Module map - Nuffield Foundation

P5 Electric circuits
Module map
GCSE Science
Module story
Science ideas and
Electrons and other
charged sub-atomic
particles are
introduced in P2
Radiation and life and
P3 Radioactive
Static electricity
Objects can be charged by rubbing.
Electrons are transferred from one object
to the other. Like charges repel; unlike
charges attract.
GCSE Additional
Electrostatic forces
between ions and
properties of ionic
compounds: C4
Chemical patterns and
C5 Chemicals of the
natural environment.
Ideas about atomic
structure: P7 Observing
the Universe.
An electric current
The size of the current
Combinations of resistors
C1 Air quality and P3
Radioactive materials
outline the process of
electricity generation,
and compare the
efficiency of different
An electric current is a flow of charges
round a closed conducting loop. Charges
are present in the wires, and are all
pushed round together by the battery. In
metal wires, the moving charges are
electrons. In a simple single-loop circuit,
the current is the same size everywhere.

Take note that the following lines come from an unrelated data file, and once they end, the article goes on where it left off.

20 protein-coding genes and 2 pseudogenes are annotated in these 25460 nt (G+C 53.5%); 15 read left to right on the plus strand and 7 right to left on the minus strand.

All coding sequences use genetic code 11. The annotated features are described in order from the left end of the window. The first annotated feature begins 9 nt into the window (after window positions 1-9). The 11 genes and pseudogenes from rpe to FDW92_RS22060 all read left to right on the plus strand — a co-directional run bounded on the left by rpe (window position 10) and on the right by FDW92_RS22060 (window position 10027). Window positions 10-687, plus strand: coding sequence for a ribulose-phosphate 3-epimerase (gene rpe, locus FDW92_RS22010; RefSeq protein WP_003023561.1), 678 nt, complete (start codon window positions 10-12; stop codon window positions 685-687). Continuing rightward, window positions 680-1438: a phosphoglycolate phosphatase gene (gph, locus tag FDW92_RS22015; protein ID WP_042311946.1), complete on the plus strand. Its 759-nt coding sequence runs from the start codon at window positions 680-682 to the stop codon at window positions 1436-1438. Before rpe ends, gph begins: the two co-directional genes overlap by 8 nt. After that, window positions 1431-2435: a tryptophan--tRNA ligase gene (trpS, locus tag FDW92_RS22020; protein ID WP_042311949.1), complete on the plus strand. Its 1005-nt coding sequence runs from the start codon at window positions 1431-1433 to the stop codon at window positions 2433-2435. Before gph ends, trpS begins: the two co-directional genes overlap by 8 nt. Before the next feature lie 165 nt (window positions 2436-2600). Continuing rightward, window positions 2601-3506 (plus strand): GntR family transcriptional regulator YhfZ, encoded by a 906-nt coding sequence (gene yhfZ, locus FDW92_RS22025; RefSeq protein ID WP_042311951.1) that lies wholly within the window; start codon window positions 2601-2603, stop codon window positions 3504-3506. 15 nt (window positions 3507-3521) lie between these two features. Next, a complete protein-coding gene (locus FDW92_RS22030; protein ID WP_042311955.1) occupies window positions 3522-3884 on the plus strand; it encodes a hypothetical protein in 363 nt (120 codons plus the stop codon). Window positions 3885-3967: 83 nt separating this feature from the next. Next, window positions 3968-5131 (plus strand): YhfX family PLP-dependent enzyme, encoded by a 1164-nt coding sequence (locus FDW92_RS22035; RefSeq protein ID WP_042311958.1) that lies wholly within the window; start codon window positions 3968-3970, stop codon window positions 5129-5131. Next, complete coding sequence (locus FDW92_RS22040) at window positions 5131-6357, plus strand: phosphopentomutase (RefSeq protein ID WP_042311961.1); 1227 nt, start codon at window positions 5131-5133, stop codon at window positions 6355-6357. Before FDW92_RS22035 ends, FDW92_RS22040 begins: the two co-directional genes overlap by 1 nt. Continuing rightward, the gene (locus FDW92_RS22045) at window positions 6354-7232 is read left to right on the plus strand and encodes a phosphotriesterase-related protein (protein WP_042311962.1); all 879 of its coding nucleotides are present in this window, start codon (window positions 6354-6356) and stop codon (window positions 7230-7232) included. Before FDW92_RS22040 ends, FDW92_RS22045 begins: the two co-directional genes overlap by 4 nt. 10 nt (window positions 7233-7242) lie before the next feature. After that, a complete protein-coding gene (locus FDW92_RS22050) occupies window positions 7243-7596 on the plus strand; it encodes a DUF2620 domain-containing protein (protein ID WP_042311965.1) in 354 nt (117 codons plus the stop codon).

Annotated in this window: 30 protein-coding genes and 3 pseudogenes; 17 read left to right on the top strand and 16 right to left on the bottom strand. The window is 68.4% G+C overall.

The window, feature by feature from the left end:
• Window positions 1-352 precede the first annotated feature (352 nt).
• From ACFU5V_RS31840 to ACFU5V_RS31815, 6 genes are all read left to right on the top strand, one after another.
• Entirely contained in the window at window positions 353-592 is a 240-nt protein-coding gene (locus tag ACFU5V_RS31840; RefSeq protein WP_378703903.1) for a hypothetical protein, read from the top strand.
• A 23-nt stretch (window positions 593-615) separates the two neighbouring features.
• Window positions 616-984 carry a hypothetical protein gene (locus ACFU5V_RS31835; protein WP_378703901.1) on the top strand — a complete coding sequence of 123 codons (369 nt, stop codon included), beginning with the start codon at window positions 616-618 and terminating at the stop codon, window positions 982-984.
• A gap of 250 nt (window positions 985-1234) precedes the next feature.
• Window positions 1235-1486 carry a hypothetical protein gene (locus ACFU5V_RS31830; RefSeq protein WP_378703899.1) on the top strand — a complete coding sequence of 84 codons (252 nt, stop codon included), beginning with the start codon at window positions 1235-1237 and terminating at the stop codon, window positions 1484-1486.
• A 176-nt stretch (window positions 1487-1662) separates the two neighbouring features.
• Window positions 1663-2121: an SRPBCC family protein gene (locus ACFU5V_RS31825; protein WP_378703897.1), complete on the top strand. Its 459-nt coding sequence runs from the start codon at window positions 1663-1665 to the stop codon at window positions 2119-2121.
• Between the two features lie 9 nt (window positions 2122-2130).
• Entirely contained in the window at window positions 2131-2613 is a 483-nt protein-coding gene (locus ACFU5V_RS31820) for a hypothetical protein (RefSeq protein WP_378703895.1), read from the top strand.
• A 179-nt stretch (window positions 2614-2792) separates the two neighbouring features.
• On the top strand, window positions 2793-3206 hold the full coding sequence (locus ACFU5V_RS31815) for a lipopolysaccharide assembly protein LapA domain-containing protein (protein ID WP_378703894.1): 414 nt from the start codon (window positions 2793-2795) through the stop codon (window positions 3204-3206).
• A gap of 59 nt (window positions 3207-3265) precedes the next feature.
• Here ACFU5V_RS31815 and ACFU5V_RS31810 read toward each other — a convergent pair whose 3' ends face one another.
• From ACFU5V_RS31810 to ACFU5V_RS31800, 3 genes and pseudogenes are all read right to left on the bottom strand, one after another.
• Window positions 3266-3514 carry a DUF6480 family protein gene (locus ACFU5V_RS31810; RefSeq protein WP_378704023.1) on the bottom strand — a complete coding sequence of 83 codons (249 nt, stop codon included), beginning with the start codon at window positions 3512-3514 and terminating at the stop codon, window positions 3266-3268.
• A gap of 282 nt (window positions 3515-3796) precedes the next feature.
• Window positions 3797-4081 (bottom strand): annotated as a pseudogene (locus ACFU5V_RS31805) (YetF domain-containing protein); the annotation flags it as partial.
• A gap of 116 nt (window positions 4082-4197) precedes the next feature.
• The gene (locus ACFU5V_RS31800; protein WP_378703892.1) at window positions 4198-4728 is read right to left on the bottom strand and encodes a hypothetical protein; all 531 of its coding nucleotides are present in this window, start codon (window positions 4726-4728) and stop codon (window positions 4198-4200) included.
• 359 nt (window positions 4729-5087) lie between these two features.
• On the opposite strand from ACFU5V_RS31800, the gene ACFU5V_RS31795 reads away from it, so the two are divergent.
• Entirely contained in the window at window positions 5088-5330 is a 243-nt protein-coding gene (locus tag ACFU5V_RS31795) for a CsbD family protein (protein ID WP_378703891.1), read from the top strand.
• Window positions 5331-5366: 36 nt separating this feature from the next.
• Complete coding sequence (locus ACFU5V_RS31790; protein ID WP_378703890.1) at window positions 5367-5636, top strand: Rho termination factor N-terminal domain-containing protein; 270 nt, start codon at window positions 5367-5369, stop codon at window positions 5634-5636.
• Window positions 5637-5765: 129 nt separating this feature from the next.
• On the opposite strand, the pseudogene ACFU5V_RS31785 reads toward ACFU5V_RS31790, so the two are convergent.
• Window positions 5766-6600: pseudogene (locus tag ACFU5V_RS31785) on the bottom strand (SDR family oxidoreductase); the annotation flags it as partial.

Where there are branches, the currents
divide or add as you would expect.
Conduction by
electrolytes is explained
in terms of ions in C5
Chemicals of the natural
In a simple electric circuit:
• the bigger the battery voltage, the
bigger the current
• the bigger the resistance, the smaller
the current
C5 Chemicals of the
natural environment
discusses the link
structure and electrical
Electrical signals in and
between nerve cells are
discussed in C6 Brain
and mind.
The resistance of several resistors in
series is simply their sum. The resistance
of resistors in parallel is smaller than each
on its own, as there are now more paths
for charges to move around.
Potential difference
A battery raises charges up to a higher
potential. As they go round the circuit,
they drop back to their starting potential.
A voltmeter measures the potential
difference between two points.
Electrical power
The power of an electric circuit (energy
transferred per second) is: current voltage. The running cost of an electrical
appliance depends on its power rating
and the time for which it is switched on.
How electricity is generated
Generators use the principle of
electromagnetic induction. A rotating
magnet induces a voltage across the
ends of a nearby coil. This produces an
alternating current in the external circuit
connected to the generator coil.
How electricity is distributed
Transformers are used to step-up the
voltage, for more efficient transmission –
and to step it down again for use. Power
stations are connected through the
National Grid to factories, offices, and
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